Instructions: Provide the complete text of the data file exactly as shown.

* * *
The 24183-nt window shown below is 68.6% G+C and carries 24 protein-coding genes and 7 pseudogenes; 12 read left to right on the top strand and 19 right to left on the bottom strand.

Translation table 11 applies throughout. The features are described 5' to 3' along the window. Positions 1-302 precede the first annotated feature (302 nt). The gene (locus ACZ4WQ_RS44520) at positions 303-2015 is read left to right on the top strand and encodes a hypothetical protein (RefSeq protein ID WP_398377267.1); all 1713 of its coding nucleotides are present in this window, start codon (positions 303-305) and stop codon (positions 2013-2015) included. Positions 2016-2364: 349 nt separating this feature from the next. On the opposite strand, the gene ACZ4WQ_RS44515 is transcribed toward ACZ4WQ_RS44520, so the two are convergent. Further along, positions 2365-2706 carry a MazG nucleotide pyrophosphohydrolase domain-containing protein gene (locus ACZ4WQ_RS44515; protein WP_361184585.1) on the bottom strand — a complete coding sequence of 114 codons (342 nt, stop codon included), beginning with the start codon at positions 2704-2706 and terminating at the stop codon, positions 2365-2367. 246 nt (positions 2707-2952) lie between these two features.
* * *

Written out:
The 24183-nt window shown below is 68.6% G+C and carries 24 protein-coding genes and 7 pseudogenes; 12 read left to right on the top strand and 19 right to left on the bottom strand.

Translation table 11 applies throughout. The features are described 5' to 3' along the window. Positions 1-302 precede the first annotated feature (302 nt). The gene (locus ACZ4WQ_RS44520) at positions 303-2015 is read left to right on the top strand and encodes a hypothetical protein (RefSeq protein ID WP_398377267.1); all 1713 of its coding nucleotides are present in this window, start codon (positions 303-305) and stop codon (positions 2013-2015) included. Positions 2016-2364: 349 nt separating this feature from the next. On the opposite strand, the gene ACZ4WQ_RS44515 is transcribed toward ACZ4WQ_RS44520, so the two are convergent. Further along, positions 2365-2706 carry a MazG nucleotide pyrophosphohydrolase domain-containing protein gene (locus ACZ4WQ_RS44515; protein WP_361184585.1) on the bottom strand — a complete coding sequence of 114 codons (342 nt, stop codon included), beginning with the start codon at positions 2704-2706 and terminating at the stop codon, positions 2365-2367. 246 nt (positions 2707-2952) lie between these two features.